North Korea holds parade without ballistic missiles
North Korea did not display any intercontinental ballistic missiles (ICBMs) at a military parade to mark its 70th anniversary, reports say.
It is also unclear whether leader Kim Jong-un made a speech at the event.
The parade is being scrutinised for clues about North Korea's weapons arsenal and professed commitment to denuclearisation.
Some analysts had predicted that Mr Kim would tone down the display after his summit with US President Donald Trump.
A large display of ICBMs - which can reach the US mainland, potentially carrying a nuclear warhead - would have been seen as provocative.
No footage of the parade has been released but news agency AFP, which had a reporter at the scene, and NK News, which had pictures from North Korean state TV, said no ICBMs had been seen.
In June Mr Kim and Mr Trump signed a vague agreement to work towards denuclearisation of the Korean peninsula but it did not include a timeline, details or mechanisms to verify the process.
High level talks and visits have continued but the most recent scheduled trip by US Secretary of State Mike Pompeo was called off last minute and both sides have blamed each other for the stalling negotiations while insisting they're committed to the progress.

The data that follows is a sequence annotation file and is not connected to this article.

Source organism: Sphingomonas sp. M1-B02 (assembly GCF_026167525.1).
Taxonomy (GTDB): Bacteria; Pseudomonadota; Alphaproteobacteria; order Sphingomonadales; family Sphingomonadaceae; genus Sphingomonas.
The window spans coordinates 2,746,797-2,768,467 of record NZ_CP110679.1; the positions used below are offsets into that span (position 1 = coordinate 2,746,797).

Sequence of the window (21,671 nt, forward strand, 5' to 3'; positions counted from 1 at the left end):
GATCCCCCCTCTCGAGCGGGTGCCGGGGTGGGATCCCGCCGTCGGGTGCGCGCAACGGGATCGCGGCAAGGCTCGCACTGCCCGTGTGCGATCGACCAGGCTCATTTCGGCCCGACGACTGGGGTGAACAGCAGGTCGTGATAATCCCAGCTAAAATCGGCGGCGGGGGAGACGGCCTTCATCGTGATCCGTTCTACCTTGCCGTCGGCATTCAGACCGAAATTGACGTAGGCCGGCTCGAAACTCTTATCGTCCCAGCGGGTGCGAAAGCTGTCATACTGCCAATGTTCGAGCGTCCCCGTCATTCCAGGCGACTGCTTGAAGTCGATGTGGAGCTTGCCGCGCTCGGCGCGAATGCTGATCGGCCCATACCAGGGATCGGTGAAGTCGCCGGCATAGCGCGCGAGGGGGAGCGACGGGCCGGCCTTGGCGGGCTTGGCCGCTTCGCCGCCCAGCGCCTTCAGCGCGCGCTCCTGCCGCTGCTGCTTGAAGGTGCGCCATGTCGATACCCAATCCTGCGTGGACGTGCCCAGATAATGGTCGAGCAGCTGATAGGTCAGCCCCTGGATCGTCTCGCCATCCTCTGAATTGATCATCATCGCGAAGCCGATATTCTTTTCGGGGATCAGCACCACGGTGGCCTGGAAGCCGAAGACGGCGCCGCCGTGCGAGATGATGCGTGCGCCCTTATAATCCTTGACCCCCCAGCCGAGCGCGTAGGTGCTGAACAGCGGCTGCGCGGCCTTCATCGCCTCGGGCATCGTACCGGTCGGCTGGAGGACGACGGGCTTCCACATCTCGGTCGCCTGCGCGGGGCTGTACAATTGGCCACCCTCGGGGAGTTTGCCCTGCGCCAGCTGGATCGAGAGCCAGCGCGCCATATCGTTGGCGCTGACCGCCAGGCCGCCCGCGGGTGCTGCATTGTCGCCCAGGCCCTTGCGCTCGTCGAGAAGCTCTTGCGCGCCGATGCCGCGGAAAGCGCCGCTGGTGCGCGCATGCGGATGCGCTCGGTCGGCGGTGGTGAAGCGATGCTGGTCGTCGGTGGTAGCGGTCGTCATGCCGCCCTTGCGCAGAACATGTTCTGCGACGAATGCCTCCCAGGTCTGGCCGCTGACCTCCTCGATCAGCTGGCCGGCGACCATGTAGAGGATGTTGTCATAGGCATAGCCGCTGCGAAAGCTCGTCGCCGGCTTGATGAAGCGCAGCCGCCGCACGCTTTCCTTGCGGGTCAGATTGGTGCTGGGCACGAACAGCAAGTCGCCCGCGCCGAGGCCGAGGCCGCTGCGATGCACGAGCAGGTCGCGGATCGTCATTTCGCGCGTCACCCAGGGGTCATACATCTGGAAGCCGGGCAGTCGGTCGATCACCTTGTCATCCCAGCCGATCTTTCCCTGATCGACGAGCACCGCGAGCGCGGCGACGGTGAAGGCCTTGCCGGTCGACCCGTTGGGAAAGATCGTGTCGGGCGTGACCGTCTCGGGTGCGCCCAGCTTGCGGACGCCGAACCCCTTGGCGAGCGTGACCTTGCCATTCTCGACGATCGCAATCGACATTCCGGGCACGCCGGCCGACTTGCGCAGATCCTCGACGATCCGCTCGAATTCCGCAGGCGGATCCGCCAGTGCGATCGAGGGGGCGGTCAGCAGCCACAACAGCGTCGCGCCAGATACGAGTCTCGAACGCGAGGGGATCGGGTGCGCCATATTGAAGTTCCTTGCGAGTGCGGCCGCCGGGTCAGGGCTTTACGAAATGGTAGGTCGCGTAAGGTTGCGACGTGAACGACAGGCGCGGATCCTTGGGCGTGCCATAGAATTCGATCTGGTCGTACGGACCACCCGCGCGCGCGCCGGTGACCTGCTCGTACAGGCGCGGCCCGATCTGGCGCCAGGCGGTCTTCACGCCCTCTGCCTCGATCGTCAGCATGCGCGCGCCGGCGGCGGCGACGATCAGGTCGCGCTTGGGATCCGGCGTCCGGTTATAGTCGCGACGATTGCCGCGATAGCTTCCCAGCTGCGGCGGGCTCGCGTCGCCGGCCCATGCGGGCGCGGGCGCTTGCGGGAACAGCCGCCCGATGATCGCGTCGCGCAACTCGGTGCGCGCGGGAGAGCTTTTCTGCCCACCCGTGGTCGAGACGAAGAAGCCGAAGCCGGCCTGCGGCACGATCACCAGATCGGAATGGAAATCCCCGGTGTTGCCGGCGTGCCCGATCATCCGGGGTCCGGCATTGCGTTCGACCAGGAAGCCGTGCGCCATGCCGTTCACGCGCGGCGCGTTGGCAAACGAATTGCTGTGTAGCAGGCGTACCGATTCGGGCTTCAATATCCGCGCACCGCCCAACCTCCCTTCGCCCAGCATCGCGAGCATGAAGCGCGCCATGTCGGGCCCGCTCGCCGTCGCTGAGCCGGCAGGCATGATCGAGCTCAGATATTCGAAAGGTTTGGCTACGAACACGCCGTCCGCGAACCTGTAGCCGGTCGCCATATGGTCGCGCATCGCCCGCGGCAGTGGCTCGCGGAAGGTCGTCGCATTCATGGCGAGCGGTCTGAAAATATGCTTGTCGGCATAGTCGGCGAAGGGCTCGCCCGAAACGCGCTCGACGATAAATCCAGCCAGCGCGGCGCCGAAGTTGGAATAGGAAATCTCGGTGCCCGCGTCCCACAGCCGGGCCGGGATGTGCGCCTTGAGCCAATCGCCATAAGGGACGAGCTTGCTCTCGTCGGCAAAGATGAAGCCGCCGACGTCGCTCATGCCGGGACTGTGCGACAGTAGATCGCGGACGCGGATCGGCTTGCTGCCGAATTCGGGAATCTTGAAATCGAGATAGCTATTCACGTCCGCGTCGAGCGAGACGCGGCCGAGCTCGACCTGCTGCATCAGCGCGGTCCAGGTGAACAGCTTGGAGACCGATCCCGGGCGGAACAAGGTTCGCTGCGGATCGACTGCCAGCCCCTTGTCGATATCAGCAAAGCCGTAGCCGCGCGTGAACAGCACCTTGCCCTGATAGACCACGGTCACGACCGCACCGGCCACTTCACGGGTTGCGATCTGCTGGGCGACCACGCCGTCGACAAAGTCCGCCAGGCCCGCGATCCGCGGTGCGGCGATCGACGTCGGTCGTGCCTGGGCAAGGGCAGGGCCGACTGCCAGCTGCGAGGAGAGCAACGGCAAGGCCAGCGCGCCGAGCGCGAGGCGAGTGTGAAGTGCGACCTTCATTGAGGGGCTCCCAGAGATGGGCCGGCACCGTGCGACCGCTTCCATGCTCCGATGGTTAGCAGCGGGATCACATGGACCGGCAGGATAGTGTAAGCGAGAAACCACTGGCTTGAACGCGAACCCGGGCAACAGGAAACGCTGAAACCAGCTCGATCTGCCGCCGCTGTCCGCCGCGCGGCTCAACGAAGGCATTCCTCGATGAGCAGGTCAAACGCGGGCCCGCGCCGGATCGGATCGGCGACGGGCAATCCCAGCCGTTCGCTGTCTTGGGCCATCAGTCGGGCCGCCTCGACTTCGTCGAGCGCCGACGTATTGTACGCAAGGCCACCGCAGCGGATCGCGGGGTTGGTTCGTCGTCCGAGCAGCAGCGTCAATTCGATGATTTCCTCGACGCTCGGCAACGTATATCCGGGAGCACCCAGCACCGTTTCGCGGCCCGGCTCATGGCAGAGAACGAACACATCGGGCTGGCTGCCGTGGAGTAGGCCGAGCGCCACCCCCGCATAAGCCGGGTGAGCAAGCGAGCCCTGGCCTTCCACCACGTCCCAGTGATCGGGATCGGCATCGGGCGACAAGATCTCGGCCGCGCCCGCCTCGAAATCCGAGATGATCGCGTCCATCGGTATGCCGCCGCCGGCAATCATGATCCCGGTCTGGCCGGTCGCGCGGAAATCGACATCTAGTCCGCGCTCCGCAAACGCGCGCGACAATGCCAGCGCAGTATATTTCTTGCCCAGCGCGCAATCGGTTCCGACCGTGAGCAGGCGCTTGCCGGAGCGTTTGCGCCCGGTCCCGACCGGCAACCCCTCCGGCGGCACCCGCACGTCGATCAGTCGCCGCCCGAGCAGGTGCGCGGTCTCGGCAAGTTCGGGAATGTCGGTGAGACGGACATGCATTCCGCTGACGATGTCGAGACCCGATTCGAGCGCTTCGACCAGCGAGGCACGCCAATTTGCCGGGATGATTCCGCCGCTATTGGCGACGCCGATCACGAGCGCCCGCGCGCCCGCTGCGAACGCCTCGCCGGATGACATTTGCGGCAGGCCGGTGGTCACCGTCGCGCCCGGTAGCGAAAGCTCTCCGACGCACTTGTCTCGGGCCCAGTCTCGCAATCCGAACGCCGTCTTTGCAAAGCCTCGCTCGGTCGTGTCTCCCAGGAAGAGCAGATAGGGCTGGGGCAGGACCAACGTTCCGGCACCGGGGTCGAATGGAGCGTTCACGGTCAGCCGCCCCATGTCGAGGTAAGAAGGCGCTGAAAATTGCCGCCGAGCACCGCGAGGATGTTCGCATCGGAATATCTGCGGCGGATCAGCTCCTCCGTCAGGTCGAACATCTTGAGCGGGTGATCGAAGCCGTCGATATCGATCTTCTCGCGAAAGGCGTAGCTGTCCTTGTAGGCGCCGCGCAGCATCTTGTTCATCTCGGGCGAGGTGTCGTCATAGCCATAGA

The BBC's Seoul Correspondent Laura Bicker said any show of ICBMs could have put future discussions and any deal to declare an end to the Korean war at risk.
North Korea was also due to hold its first mass games in five years. The Arirang Mass Games are an elaborate propaganda spectacle with enormous co-ordinated displays.
This year's games, which tell a symbolic story of North Korea's history, are titled The Glorious Country.
Analysis of satellite images from the past two weeks suggest this year's games, which will continue throughout September, are going to be very big.
Past games have featured gigantic stadiums filled with performers, synchronised gymnasts and co-ordinated dance displays.
The colourful displays are likely to be striking but the UN has in the past said that children are forced to take part, or to help in the build-up.
Credit: The BBC https://www.bbc.com/news/world-asia-45417037